Landscape Architect, rajekbarosch, Vienna
Isolde Rajek studied landscape architecture at the University of Natural Resources and Life Sciences, Vienna, and at TU Wien. Together with Oliver Barosch, she founded rajek barosch landschaftsarchitektur in 2006. Since then the successful duo has worked on various projects at very different scales, always with great empathy for the people and places concerned. Her portfolio includes national and international competition successes and numerous completed projects. In 2015 and 2016 she was awarded the Client’s Prize by the Central Association of Austrian Architects (ZV Bauherrenpreis). Her discreetly elegant design language and the consistently high quality of her atmospheric landscapes have long since ensured the firm’s reputation and a respected position in Austria’s contemporary landscape architecture scene.
Lecture: Good Morning, City!
Friday, June 8, 4:30 p.m.
Parts of Vienna built in the boom period of the mid- to late nineteenth century have been successfully rehabilitated. The city’s socially oriented urban planning from the 1950s to the 1970s also featured housing complexes on suburban estates, and these are now the focus of a programme of qualitative enhancement and social development. With more than six thousand dwellings, several centres offering local amenities, and numerous facilities catering to the social infrastructure, Vienna’s Per-Albin-Hansson-Siedlung is one of the biggest residential estates from this period and is one of the projects featuring in the International Building Exhibition, IBA Wien 2022, in which the process of “soft” urban renewal is to be carried forward and updated.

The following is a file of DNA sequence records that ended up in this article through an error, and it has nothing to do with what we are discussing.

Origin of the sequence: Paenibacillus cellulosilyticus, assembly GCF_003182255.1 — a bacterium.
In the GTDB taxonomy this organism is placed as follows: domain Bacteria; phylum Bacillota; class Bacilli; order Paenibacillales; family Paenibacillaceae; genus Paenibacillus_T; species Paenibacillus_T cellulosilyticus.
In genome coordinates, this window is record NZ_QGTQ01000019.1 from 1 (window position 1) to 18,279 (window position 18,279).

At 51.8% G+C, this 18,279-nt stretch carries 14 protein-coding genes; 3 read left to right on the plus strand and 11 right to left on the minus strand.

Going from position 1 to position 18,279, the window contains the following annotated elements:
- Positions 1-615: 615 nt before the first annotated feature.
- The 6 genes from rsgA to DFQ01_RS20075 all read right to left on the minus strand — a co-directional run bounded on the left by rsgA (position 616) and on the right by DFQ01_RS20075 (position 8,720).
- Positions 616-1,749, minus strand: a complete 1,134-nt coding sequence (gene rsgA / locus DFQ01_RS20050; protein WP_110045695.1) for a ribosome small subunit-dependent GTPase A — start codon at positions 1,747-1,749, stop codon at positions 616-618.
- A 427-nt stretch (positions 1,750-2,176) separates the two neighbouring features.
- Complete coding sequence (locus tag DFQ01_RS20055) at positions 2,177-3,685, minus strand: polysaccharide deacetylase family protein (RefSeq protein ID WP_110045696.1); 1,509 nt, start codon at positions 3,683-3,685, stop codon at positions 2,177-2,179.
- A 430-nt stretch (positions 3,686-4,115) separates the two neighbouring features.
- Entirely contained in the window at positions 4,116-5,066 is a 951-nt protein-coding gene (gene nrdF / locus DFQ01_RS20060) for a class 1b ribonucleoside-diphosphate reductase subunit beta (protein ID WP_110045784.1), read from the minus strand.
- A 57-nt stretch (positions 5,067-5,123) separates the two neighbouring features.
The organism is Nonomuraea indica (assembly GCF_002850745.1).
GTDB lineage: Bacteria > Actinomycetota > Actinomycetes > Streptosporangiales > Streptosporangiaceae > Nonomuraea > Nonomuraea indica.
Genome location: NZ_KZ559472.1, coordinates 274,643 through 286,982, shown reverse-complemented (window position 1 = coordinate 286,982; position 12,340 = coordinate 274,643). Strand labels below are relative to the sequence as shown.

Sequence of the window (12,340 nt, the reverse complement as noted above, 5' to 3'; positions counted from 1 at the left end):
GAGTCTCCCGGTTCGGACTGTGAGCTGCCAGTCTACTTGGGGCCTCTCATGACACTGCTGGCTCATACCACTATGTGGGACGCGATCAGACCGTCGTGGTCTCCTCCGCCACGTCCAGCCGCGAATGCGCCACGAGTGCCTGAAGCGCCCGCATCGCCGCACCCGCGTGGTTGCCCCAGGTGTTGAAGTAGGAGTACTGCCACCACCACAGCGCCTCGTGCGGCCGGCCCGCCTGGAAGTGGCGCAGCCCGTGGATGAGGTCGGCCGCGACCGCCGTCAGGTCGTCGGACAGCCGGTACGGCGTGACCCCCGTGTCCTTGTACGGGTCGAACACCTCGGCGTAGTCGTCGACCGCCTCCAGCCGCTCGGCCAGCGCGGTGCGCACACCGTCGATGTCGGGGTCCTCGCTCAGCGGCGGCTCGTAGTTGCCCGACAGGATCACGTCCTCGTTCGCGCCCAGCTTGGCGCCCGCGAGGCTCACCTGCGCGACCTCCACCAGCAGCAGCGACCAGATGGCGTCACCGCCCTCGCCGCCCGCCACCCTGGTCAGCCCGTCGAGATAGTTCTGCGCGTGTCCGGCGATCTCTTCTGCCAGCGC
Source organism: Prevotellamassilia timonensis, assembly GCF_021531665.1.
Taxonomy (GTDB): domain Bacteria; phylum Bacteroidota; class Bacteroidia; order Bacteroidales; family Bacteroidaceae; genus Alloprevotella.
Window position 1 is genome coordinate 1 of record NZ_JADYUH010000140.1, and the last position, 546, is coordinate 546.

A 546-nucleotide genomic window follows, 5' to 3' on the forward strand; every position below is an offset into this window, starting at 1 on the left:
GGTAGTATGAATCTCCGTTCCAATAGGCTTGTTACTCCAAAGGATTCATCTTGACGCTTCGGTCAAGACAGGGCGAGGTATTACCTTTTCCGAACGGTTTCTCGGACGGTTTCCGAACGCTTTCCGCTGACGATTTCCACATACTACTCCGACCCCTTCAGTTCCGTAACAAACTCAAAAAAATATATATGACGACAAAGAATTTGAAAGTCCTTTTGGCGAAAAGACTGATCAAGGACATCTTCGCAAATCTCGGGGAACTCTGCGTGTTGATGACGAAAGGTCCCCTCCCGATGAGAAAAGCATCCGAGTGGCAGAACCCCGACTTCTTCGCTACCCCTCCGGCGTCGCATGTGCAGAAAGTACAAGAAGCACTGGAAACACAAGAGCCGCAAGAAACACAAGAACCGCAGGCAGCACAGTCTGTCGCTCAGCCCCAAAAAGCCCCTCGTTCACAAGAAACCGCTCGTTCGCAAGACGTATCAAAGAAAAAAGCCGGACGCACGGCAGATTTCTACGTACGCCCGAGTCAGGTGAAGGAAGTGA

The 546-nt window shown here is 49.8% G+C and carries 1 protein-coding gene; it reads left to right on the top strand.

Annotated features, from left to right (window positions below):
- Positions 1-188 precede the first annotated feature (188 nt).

The Forschungsgruppe Stadt (Urban Research Group), pool Architektur, and rajek barosch landschaftsarchitektur drew up an action plan establishing local development guidelines for the Per-Albin-Hansson-Siedlung. The action plan sees the housing complexes in the social development as a discrete urban type and as an opportunity for socially compatible enhancement. This is based on the idea that these were indeed sociopolitical projects intended to overcome the social and spatial segregation in the city. The new development should be linked to this tradition and its utopian potential. The action plan thus not only calls for a programme of modernization and continued building of the existing stock but also indicates the need for socio-spatial development with regard to educational and cultural facilities, neighbourhood management, healthcare provision, and support for participative, communicative, and democratic processes.
The plan attaches major importance to the development of centres and public space with a new connection to Vienna’s underground rail system. Existing squares are to be given greater emphasis and streets and car parks gradually repurposed. The outskirts of the city are to be woven into the surrounding area to address the discontinuities in the old urban expansion.
The extensive green areas and large open spaces included in the social development are not only important for the quality of life and resident satisfaction but also take on important functions with regard to an aging society that is responding to climate change. The action plan thus continues the idea of the social city, in which the heavily greened sections of the Per-Albin-Hansson-Siedlung are embedded in the overall landscape mosaic. This will give rise to a new regional park, providing guaranteed open space: a measure that is more vital than ever given the increasing pressures on the exploitation of space.